This project will establish a large-scale anthropometric database of U.S. firefighters for the design of ergonomically efficient automotive fire apparatus to help reduce the exposure of firefighters to fatal and non-fatal injuries. The database consists of anthropometric data for a sample of 951 firefighters and apparatus workspace data for 200 firefighters, who were selected to be representative of the U. S. firefighter population in terms of age, gender, and race/ethnicity. The database includes traditional anthropometric measurements, digital scans in 8 postures, and fire-truck cab workspace measurements. NIOSH is working with the fire apparatus and personal protective equipment manufacturers to assist the industry in integrating anthropometric data with the product design and commercialization process. NIOSH is also working with NFPA 1901 standards committees to integrate the anthropometric data into relevant NFPA standards regarding the design of fire apparatus, fire-engine cabs, seats, restraint systems, egress, and firefighter bunker gear. The objective of this study is to utilize the anthropometric database to enhance the design of new apparatus and PPE systems to better accommodate national firefighter populations, and thus enhance the ability of firefighters to select, fit, and use fire apparatus and PPE safely.

Project contact: Hongwei Hsiao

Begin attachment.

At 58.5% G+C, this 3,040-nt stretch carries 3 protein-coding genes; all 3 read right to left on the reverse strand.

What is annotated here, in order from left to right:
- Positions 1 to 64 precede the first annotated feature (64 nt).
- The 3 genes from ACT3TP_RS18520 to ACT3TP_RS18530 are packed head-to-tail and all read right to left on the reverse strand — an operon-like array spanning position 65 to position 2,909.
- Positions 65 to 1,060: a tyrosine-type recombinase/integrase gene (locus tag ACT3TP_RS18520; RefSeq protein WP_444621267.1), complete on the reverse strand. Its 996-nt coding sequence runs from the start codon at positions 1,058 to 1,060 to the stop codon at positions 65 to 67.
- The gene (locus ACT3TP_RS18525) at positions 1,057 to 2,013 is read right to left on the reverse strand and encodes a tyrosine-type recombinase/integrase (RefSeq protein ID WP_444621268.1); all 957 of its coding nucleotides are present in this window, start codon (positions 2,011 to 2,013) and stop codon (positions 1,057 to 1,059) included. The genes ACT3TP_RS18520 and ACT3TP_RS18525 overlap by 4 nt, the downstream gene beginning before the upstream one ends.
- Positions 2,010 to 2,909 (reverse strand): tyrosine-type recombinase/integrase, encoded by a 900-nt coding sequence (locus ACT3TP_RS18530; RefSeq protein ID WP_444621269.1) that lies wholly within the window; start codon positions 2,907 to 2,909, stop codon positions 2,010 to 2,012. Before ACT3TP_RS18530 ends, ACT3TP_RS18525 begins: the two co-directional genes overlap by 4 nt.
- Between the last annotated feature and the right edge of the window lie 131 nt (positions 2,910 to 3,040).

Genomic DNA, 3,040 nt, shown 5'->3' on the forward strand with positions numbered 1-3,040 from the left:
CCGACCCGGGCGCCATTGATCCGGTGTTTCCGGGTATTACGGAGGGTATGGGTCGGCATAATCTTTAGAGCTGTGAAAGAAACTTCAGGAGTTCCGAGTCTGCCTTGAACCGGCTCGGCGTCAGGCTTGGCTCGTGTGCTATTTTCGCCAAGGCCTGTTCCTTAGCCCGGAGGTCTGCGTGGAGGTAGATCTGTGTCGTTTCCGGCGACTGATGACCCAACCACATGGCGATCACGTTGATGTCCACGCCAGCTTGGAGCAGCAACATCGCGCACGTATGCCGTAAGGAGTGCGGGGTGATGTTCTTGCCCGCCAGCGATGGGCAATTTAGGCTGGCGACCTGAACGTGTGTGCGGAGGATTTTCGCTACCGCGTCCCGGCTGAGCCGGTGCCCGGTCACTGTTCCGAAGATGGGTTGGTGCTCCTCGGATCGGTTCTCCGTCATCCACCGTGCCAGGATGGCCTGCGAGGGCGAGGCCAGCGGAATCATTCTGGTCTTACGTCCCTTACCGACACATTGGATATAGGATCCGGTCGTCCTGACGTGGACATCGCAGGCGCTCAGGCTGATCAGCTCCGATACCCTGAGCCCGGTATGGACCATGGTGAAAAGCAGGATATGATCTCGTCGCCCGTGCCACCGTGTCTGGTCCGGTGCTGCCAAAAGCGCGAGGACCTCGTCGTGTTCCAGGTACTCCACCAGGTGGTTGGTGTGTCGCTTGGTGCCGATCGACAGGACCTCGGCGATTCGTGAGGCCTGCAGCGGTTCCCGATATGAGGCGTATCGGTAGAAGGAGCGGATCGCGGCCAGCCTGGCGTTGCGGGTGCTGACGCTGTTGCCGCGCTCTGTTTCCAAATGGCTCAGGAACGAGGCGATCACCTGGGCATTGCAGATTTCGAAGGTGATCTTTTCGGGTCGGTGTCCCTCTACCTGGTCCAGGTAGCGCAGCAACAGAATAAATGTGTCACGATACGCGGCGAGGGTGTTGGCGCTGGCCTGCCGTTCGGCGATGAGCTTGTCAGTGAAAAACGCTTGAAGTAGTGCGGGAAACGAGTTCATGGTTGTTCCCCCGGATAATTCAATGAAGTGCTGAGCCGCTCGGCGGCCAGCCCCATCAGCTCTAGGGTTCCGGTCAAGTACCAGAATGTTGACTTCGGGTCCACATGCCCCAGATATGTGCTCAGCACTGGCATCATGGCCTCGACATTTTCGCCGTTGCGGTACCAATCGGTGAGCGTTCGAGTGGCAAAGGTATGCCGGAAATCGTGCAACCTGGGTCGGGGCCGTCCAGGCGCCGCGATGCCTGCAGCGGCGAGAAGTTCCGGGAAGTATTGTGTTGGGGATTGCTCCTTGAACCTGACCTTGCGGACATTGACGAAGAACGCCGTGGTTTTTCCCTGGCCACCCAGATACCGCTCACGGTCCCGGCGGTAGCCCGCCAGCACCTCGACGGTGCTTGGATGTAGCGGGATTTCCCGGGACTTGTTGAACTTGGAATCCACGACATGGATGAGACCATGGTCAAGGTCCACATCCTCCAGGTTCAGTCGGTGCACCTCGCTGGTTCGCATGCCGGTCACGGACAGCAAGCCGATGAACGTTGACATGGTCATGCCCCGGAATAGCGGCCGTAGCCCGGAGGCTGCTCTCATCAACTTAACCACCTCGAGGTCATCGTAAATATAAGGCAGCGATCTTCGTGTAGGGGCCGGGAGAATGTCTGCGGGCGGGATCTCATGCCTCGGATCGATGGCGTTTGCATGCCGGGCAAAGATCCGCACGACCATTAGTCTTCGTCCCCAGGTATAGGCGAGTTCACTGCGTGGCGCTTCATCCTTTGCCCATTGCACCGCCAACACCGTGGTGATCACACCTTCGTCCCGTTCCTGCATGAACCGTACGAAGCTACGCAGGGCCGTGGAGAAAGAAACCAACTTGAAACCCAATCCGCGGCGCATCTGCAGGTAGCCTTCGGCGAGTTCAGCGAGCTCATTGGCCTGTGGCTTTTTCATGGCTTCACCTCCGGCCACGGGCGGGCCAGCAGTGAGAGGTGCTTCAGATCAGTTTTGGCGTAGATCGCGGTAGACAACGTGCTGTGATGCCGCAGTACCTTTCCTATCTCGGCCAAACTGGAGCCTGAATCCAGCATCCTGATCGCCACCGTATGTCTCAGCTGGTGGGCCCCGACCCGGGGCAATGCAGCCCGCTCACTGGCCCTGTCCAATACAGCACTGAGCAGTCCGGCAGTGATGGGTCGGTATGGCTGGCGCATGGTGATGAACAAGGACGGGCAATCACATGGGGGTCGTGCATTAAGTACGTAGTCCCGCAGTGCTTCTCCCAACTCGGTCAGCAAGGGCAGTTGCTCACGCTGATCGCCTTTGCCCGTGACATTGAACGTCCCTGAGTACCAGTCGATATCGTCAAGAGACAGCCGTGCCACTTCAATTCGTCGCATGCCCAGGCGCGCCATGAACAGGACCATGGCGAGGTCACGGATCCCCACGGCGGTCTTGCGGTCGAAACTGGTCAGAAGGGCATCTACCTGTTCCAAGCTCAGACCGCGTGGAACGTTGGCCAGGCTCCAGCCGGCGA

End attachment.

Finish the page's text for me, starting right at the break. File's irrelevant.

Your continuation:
Division of Safety Research
(304) 285-5910
Project period: 10/1/2008–9/30/2015

Evaluation

Evaluation of an Occupational Motor Vehicle Crash Prevention Program in Law Enforcement

The purpose of this project is to evaluate the effectiveness of a comprehensive motor-vehicle crash prevention program in a large metropolitan police department in reducing the incidence of motor-vehicle crashes, injuries due to motor-vehicle crashes, and workers’ compensation costs. An interrupted time series design with two nonequivalent comparison groups will be used. Data will originate from agency administrative databases including motor-vehicle crash databases, motor-vehicle fleet databases, occupational injury databases, and personnel files. Injury and crash rates will be derived and compared from three years pre-intervention to three years post-intervention, as well as across comparison agencies. The second objective is to develop a dissemination plan to transfer the findings and potentially the program to other law enforcement agencies.

Project contact: Hope Tiesman
Division of Safety Research
(304) 285-6067
Project period: 10/1/2013–9/30/2016

Workplace Violence Prevention Programs in Health Care

Healthcare workers are nearly five times more likely to be victims of workplace violence than workers in all industries combined. Although six states have enacted laws to reduce violence against healthcare workers by requiring workplace violence prevention programs, little is known about the effectiveness of these laws. The objective of this study is two-fold: (1) to examine healthcare facility compliance with the New Jersey (NJ) Violence Prevention in Health Care Facilities Act, and (2) to evaluate the effectiveness of the regulations in this Act in reducing assault injuries to workers. This project will evaluate the impact of the legislation by estimating changes in the incidence rate of employee violence before and after enactment of the New Jersey regulations. The findings of this research will be used to inform future regulations to reduce violence against healthcare workers

Project contact: Marilyn Ridenour
Division of Safety Research
(304) 285-5879
Project period: 10/1/2011 – 9/30/2016